- Bank Director’s year-long Ranking Banking study focuses less on current profitability and market capitalization & more on how the top 10 banks in the U.S. are strategically positioned for success.
WASHINGTON, DC — It is with tremendous pride that I share the results of Bank Director’s year-long study on America’s 10 largest banks. As my colleague, Bill King, wrote to open our inaugural Ranking Banking, we felt that a truly comprehensive analysis of the largest banks was missing, one that includes not just profitability or customer satisfaction ratings, but also compiles numerous measures of strength and financial health — a project to rank each of the largest banks for each major line of business based on qualities that all big banks need.
For instance, we decided to rank banks for branch networks, mobile banking, innovation and wealth management. We analyzed corporate banking and small business lending. We interviewed experts in the field and did secret shopper visits to the biggest banks to find out what the customer experience was like. Unlike other rankings, we even included complaints lodged with the Consumer Financial Protection Bureau as one of many customer satisfaction metrics that we analyzed. In other words, there is little about the biggest banks in the nation that we left out.
So who came out on top?
JPMorgan Chase & Co. topped Bank Director’s 2018 Ranking Banking study.
In fact, Chase won five of the ten individual categories and ranked near the top in three more, and was judged by Bank Director to be the most worthy claimant of the title Best of the Biggest Banks. The individual category winners are:
Despite its well-publicized unauthorized account opening scandal, Wells Fargo topped the branch category by showing the best balance of deposit growth and efficiency, and scored well on customer experience reports from Bank Director’s on-site visits.
In ranking the boards of directors of the big banks, Bank Director analyzed board composition by factors such as critical skill sets, diversity, median compensation relative to profitability and independence. Citigroup’s board best balanced all components.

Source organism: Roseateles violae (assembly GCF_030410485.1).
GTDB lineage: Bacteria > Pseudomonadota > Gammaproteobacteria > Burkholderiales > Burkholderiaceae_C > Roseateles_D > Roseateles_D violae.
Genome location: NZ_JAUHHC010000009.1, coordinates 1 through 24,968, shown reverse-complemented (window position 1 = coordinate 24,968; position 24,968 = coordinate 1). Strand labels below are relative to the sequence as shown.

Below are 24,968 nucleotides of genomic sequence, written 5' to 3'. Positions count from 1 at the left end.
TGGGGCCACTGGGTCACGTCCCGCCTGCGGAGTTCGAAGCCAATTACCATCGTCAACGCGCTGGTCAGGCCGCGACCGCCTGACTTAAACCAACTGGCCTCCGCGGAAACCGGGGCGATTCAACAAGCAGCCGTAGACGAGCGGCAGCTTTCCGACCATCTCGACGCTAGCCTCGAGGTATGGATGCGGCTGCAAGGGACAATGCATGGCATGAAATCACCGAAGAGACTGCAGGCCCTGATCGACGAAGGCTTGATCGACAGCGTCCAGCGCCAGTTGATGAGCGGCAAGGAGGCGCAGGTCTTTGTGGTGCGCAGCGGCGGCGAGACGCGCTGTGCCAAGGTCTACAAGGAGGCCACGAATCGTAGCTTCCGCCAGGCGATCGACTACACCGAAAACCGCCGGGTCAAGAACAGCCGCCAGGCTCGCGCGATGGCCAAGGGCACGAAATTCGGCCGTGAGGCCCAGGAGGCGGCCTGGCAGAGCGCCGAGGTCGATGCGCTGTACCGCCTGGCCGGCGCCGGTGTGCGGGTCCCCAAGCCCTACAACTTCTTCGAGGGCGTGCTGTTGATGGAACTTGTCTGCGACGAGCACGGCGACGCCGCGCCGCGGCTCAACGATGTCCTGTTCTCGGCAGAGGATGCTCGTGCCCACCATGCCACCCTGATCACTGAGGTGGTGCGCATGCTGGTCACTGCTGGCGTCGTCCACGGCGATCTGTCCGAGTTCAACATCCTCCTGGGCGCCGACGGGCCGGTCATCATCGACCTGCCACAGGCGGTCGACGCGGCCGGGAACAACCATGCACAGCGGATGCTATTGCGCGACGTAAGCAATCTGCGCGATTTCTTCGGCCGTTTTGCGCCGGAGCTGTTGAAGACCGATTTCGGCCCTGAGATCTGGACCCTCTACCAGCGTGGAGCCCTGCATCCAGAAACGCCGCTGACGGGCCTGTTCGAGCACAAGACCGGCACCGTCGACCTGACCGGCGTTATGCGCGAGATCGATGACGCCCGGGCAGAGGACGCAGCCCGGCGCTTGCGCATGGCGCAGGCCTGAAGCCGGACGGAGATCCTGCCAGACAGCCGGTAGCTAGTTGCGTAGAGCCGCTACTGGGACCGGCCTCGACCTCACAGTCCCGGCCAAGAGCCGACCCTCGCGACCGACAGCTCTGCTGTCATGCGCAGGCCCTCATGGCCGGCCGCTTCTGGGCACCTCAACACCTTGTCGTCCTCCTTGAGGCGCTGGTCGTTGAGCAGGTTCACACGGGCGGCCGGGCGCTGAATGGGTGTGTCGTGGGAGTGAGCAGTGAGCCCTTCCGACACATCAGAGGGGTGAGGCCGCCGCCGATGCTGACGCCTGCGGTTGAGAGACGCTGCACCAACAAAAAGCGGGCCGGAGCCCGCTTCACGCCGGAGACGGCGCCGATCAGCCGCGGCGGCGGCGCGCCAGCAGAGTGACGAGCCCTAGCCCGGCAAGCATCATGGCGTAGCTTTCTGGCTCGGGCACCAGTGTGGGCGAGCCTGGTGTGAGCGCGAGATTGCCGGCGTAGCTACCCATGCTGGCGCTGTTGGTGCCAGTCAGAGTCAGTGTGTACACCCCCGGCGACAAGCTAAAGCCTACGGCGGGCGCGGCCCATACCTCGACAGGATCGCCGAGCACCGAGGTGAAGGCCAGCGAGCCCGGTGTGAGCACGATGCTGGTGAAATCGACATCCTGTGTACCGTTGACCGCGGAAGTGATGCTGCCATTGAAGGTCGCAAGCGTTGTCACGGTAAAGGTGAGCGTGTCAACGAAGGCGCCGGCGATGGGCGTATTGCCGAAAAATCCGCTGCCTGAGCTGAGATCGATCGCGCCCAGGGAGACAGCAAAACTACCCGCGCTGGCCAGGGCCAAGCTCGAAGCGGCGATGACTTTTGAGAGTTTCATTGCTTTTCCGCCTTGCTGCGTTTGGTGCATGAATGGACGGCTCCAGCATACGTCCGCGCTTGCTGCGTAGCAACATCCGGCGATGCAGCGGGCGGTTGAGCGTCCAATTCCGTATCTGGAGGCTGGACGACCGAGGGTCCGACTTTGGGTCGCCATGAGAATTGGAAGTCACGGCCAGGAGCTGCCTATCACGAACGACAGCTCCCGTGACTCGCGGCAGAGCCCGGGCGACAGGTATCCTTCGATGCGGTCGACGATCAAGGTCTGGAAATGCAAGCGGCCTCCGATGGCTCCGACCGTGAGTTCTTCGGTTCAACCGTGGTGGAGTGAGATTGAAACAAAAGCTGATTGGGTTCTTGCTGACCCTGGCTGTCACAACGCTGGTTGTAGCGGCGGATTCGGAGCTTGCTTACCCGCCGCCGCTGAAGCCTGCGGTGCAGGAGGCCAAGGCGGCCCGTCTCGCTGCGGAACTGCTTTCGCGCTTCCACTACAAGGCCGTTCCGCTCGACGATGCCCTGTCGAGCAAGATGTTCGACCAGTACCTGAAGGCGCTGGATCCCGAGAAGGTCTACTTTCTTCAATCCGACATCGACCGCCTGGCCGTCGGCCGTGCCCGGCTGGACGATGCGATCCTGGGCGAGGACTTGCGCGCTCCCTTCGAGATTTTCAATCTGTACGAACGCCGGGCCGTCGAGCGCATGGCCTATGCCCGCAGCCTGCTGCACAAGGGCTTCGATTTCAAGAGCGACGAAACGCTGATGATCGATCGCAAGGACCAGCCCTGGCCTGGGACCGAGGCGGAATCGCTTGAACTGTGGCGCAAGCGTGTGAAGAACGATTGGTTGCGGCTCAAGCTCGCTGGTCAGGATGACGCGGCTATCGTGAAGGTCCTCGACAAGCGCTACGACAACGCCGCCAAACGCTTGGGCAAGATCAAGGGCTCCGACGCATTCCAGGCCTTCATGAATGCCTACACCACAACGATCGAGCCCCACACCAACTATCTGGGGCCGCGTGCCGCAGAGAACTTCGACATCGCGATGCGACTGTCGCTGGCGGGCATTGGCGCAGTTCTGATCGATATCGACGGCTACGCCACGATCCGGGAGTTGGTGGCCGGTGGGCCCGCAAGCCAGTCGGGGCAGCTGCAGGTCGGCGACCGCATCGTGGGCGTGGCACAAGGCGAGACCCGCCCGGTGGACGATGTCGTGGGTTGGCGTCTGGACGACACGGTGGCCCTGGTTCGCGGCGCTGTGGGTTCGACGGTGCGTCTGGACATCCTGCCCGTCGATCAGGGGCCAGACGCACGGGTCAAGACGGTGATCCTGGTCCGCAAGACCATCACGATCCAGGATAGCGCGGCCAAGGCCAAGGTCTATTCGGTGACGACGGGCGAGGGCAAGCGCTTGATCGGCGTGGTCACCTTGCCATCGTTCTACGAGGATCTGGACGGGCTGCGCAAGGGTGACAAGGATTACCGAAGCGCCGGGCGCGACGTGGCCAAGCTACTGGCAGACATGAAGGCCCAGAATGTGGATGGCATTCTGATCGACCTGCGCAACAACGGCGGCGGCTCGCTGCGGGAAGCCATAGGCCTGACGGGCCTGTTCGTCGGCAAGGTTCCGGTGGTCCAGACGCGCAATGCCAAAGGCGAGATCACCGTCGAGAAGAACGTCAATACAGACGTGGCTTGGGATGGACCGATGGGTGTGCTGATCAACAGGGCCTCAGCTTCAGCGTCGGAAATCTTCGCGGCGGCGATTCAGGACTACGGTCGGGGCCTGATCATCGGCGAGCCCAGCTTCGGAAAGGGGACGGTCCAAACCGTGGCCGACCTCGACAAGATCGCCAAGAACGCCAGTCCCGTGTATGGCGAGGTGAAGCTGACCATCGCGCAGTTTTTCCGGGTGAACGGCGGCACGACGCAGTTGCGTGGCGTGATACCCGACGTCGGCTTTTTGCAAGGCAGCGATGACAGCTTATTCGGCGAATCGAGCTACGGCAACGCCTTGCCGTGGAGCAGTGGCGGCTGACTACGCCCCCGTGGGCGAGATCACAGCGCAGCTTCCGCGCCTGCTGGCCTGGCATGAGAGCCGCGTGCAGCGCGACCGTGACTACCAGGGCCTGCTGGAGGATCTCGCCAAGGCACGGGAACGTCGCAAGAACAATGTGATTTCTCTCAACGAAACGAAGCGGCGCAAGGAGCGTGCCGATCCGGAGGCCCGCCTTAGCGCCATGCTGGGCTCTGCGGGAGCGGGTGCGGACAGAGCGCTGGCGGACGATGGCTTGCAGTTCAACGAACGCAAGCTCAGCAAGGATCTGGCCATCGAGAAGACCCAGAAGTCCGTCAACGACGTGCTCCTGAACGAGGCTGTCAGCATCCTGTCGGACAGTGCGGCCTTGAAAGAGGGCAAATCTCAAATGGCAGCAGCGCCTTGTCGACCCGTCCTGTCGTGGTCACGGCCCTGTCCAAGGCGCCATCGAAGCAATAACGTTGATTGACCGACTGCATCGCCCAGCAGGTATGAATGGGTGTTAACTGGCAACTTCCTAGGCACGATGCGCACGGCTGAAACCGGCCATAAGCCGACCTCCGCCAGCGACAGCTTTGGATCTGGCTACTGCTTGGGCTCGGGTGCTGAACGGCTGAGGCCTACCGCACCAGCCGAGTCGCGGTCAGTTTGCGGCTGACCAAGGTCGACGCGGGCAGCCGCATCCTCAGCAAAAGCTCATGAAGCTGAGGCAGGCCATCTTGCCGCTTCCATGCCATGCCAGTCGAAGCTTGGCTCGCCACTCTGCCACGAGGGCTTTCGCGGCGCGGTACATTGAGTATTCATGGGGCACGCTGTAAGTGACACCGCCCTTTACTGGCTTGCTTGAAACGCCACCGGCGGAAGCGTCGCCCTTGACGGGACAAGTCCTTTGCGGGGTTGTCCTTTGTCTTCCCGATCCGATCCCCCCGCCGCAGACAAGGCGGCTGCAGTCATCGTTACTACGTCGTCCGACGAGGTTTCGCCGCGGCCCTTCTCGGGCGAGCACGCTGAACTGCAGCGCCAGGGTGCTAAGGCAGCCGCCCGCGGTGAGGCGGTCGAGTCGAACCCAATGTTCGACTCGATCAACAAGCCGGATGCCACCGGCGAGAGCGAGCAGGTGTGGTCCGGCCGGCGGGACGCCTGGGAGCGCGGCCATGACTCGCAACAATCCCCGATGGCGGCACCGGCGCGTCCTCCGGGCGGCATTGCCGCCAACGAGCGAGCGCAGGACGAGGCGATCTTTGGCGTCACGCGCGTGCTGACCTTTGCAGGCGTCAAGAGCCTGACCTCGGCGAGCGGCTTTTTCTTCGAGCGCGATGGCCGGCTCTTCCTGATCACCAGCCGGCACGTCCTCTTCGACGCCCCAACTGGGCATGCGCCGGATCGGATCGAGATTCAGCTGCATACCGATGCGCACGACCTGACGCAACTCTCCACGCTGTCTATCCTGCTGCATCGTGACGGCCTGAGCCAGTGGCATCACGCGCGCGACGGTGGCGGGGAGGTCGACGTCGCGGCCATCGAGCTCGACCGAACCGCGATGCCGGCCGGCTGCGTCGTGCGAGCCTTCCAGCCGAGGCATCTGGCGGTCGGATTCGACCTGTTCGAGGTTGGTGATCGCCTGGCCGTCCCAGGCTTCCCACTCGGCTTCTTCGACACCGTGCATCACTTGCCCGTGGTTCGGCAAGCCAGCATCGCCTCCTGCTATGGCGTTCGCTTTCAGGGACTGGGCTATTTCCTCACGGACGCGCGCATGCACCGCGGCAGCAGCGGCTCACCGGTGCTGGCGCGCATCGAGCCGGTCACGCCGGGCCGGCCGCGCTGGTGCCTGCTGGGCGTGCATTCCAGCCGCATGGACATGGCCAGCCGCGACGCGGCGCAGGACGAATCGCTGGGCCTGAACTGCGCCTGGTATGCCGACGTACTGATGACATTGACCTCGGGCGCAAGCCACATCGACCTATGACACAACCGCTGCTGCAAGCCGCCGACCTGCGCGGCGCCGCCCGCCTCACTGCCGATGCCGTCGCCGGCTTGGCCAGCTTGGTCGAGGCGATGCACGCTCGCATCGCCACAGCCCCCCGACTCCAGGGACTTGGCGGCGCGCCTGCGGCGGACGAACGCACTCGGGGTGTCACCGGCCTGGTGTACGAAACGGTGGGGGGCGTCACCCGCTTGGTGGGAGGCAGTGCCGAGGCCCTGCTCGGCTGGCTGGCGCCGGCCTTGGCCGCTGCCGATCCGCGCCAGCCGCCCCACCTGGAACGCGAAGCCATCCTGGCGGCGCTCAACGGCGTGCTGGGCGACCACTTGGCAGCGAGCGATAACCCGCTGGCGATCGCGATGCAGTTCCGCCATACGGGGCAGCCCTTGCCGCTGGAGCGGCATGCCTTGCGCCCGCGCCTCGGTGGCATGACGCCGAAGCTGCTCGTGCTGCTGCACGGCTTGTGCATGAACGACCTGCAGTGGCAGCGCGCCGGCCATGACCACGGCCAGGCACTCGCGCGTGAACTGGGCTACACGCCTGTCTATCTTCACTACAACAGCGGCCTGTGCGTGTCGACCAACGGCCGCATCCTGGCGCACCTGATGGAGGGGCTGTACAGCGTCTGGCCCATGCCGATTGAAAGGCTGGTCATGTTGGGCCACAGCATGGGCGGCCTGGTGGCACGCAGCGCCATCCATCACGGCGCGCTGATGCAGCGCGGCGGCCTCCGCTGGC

Chase and runner-up Capital One Financial Corp. stood out for their media spend as a percentage of revenue, and both exhibited strong customer perception metrics.
Chase has been successful in driving new and existing customers to its mobile products, leading to an impressive digital footprint, measured through mobile app downloads. The bank’s app also scored well with consumers.
BB&T had a low cost of funds compared to the other ranked banks, and its acquisitions played a strong role in its core deposit growth, which far surpassed the other banks in the ranking.
Chase most successfully balanced actual results with sizeable investments in technological innovation. These initiatives include an in-residence program and a financial commitment to the CFSI Financial Solutions Lab. Chase has also been an active investor in fintech companies.
Chase barely edged out fast-growing Capital One to take the credit card category, outpacing most of its competitors in terms of credit card loan volume and the breadth of its product offering. Chase also scored well with outside brand and market perception studies.
Wells Fargo has long been recognized as a national leader in banking to small businesses, largely because of its extensive branch structure, and showed strong loan growth, which is difficult to manage from a large base. Wells Fargo is also the nation’s most active SBA lender and had the highest volume of small business loans.
Big banks serve big businesses well, and finding qualitative differences among the biggest players in this category—Chase, Bank of America and Citigroup—is difficult. But Chase takes the category due to its high level of deposit share, loan volume and market penetration.
With Merrill Lynch fueling its wealth management division, Bank of America topped the category by scoring highly in a variety of metrics, including number of advisors (more than 18,000 at last count) and net revenue for wealth and asset management, as well as earning high marks for market perception and from Bank Director’s panel of experts.
The 10 largest U.S. retail banks play an enormously important role in the nation’s economy and the lives of everyday Americans. For example, at the end of 2016, the top 10 banks accounted for over 53 percent of total industry assets, and 57 percent of total domestic deposits, according to the Federal Deposit Insurance Corp. The top four credit card issuers in 2016—JPMorgan Chase & Co., Bank of America Corp., Citigroup and Capital One Financial Corp.—put more than 303 million pieces of plastic in the hands of eager U.S. consumers, according to The Nilson Report.